The Town of Ocean View’s first Emergency Operations Plan was drafted and brought before council in June 2006, Ocean View Police Chief Ken McLaughlin noted recently. Back then, it was an “all-hazards approach” to emergencies and was well-received by the town council.
The plan is updated regularly, said McLaughlin at the Feb. 12 town council meeting, noting that, prior to his sharing it with council, the plan was reviewed by industry experts at the state and local level.
“The feedback we’ve received has been very positive,” he said.
OVPD Officer Russell Carter said there is a shift in EOC plans — going from large documents to smaller checklists.
“We started out years ago with Emergency Operations Plans being [4 inches thick] which, if you’re operating under an emergency, you don’t want to flick through a book this big to address issues.
“Now we build incident action plans based off of these basic concepts. Those are one, two-page documents we use — almost like a checklist. We’re trying to downsize now. It’s a living document. It’s constantly being changed.”
Carter said the largest part of the plan is the mitigation section, which is taken from Sussex County’s plan.
“We have to have that incorporated because what happens with our neighbors affects us as well. We have to know the hierarchy of the actions of the County, so we know where we sit and how long we have to fend for ourselves before we get some assistance from those guys.”
Carter said the document is reviewed and updated every two years, but the basic concept stays the same.
“We’ve learned a lot since 9/11,” he said.
Councilman Bill Olsen noted there was even a portion of the plan dedicated to evacuation.
Carter said the evacuation routes are also adopted from the County.
“We have to tie into all these routing directives, depending where the event is coming from,” he said. “You move one person into a direction, it affects several plans throughout the region and other states as well…
“When we say leave, please leave — because, if not, you’re going to be stuck. We’ve learned that throughout history every time we have a major event like that, folks wait until the last minute, thinking they could shoot up the highway — and it doesn’t work that way.”
McLaughlin said reimbursement is one of the big components they wanted to make sure to address in the plan.
“We wanted to make sure we exceeded all the FEMA requirements, so if there is a disaster declared in this area, whether it’s natural disaster or manmade, the Town remains eligible to receive the reimbursements at the state and federal level. What that means for us is — all of our expenses and losses, 75 percent can be recouped as long as we maintain the adequate plans and procedures the federal government requires.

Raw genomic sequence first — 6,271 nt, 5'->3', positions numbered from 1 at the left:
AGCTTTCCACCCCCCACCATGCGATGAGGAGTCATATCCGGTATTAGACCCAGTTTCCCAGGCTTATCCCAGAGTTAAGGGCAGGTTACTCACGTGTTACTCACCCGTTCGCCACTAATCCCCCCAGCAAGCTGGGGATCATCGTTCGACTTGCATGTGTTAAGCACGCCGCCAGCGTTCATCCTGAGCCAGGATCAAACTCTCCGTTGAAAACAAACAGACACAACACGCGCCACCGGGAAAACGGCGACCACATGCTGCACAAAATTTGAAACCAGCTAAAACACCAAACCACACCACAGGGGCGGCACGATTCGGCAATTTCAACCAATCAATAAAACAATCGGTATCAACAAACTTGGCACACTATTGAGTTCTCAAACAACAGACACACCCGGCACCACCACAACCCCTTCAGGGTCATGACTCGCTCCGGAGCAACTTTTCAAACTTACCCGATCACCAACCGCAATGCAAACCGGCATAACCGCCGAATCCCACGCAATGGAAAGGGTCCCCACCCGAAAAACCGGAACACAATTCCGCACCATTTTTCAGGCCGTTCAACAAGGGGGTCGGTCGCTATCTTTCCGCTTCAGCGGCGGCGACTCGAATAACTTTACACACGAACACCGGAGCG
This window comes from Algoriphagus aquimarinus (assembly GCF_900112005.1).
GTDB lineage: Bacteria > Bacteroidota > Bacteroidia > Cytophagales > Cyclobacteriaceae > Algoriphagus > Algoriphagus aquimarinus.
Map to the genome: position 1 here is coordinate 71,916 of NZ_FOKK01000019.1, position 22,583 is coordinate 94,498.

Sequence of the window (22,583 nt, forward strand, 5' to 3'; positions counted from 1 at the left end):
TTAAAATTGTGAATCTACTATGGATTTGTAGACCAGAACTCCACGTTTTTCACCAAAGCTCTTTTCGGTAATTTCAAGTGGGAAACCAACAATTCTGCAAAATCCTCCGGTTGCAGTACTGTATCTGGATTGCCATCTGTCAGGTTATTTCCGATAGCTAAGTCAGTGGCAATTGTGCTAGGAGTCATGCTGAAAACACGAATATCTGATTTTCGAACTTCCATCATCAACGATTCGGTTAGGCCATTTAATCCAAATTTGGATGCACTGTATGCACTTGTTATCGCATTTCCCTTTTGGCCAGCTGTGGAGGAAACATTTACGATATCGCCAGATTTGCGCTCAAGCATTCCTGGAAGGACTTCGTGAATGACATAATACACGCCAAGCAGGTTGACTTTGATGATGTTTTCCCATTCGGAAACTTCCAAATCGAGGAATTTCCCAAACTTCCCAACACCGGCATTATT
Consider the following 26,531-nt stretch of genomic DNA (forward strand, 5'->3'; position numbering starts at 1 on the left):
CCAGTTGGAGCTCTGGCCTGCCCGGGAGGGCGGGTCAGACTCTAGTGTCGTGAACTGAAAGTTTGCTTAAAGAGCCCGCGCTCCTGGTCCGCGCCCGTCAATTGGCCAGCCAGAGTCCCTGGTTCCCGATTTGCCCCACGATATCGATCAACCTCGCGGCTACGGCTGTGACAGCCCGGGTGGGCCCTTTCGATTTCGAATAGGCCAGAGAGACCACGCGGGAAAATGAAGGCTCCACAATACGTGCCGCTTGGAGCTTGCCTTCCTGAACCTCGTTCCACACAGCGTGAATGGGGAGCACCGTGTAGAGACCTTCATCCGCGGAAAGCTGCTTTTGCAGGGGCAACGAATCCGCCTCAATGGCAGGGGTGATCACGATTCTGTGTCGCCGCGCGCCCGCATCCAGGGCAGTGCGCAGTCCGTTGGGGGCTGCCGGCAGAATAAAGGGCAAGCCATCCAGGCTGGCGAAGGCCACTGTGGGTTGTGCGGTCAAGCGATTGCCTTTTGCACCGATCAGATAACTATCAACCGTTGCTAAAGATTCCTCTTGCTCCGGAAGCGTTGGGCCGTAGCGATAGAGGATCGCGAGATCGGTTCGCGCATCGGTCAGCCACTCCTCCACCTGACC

“During Hurricane Sandy, a number of communities impacted that because they were not NIMS [National Incident Management System]-compliant. … There were a lot of communities that found out the hard way and had great losses.”
Councilman Tom Maly, whose background includes work at a major law-enforcement agency, commended the department, and Carter, for their work on the plan.
“This plan is just amazing to me,” he said.
In other Town news:
• The Town received a letter from Terri and Thomas Meleck regarding the proposed mini-golf course at 3 Atlantic Avenue.
While Maly did not read the letter in its entirety (as it was included in the meeting record) he noted the neighbors were concerned about traffic and the environmental impact. Maly also said the Melecks had written that they had not been notified of the application for the miniature-golf course coming before the council.
• The Town held a first reading of an ordinance to amend the Ocean View Land Use & Development Code to allow for administrative variances.
For example, if a variance request is less than 10 percent or 2 feet, then the variance could be granted by the Town’s administrative official. However, if the administrator does not feel that approval should be granted, the applicants can then take the application before the Board of Adjustment.
“Apparently, some residents of Ocean View aren’t aware this is a process that’s announced on the website and in the newspaper. … All this information is published from the meetings.”
“There will be site-plan review at a later date before the Planning & Zoning Commission,” added Town Solicitor Dennis Schrader. “In that site plan review, the applicants will be required to address many different things set out in the Land Use & Development Code, including on-site traffic, off-site traffic, lighting, flood plain… a lot of the issues in this letter.
“A notice of these hearings is also available on the Town’s website.”
• The Town will hold a budget workshop on Tuesday, Feb. 16, at 5:30 p.m. at town hall.
• The Planning & Zoning Commission will meet on Feb. 21, at 6 p.m., followed by the Board of Adjustment at 7 p.m.
By Maria Counts